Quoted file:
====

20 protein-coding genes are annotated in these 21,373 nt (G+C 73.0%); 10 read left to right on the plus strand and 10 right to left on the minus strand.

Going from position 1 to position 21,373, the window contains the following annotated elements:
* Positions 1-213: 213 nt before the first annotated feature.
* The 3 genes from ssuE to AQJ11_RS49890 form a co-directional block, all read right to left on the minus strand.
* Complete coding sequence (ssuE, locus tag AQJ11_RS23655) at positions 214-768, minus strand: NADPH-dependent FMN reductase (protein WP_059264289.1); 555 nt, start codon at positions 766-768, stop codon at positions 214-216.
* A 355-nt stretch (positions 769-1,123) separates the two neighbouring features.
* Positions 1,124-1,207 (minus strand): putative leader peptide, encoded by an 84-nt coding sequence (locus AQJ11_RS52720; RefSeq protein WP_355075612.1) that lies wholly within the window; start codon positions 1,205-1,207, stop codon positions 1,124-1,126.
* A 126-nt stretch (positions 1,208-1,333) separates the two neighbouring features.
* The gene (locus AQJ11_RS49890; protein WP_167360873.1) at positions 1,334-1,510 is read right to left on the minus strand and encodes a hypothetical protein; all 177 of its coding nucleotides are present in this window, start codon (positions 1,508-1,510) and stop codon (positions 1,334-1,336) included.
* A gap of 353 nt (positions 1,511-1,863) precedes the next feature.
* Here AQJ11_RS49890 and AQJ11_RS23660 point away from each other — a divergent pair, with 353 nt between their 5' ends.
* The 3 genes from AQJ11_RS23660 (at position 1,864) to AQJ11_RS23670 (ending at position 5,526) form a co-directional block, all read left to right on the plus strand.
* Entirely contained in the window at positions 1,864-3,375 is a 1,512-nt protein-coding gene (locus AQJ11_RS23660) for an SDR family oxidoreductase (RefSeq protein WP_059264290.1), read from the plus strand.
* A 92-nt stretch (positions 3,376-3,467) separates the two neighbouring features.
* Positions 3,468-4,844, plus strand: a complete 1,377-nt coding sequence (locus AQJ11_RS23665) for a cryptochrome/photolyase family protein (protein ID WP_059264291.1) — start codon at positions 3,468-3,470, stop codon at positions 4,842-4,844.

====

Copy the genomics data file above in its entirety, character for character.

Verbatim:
20 protein-coding genes are annotated in these 21,373 nt (G+C 73.0%); 10 read left to right on the plus strand and 10 right to left on the minus strand.

Going from position 1 to position 21,373, the window contains the following annotated elements:
* Positions 1-213: 213 nt before the first annotated feature.
* The 3 genes from ssuE to AQJ11_RS49890 form a co-directional block, all read right to left on the minus strand.
* Complete coding sequence (ssuE, locus tag AQJ11_RS23655) at positions 214-768, minus strand: NADPH-dependent FMN reductase (protein WP_059264289.1); 555 nt, start codon at positions 766-768, stop codon at positions 214-216.
* A 355-nt stretch (positions 769-1,123) separates the two neighbouring features.
* Positions 1,124-1,207 (minus strand): putative leader peptide, encoded by an 84-nt coding sequence (locus AQJ11_RS52720; RefSeq protein WP_355075612.1) that lies wholly within the window; start codon positions 1,205-1,207, stop codon positions 1,124-1,126.
* A 126-nt stretch (positions 1,208-1,333) separates the two neighbouring features.
* The gene (locus AQJ11_RS49890; protein WP_167360873.1) at positions 1,334-1,510 is read right to left on the minus strand and encodes a hypothetical protein; all 177 of its coding nucleotides are present in this window, start codon (positions 1,508-1,510) and stop codon (positions 1,334-1,336) included.
* A gap of 353 nt (positions 1,511-1,863) precedes the next feature.
* Here AQJ11_RS49890 and AQJ11_RS23660 point away from each other — a divergent pair, with 353 nt between their 5' ends.
* The 3 genes from AQJ11_RS23660 (at position 1,864) to AQJ11_RS23670 (ending at position 5,526) form a co-directional block, all read left to right on the plus strand.
* Entirely contained in the window at positions 1,864-3,375 is a 1,512-nt protein-coding gene (locus AQJ11_RS23660) for an SDR family oxidoreductase (RefSeq protein WP_059264290.1), read from the plus strand.
* A 92-nt stretch (positions 3,376-3,467) separates the two neighbouring features.
* Positions 3,468-4,844, plus strand: a complete 1,377-nt coding sequence (locus AQJ11_RS23665) for a cryptochrome/photolyase family protein (protein ID WP_059264291.1) — start codon at positions 3,468-3,470, stop codon at positions 4,842-4,844.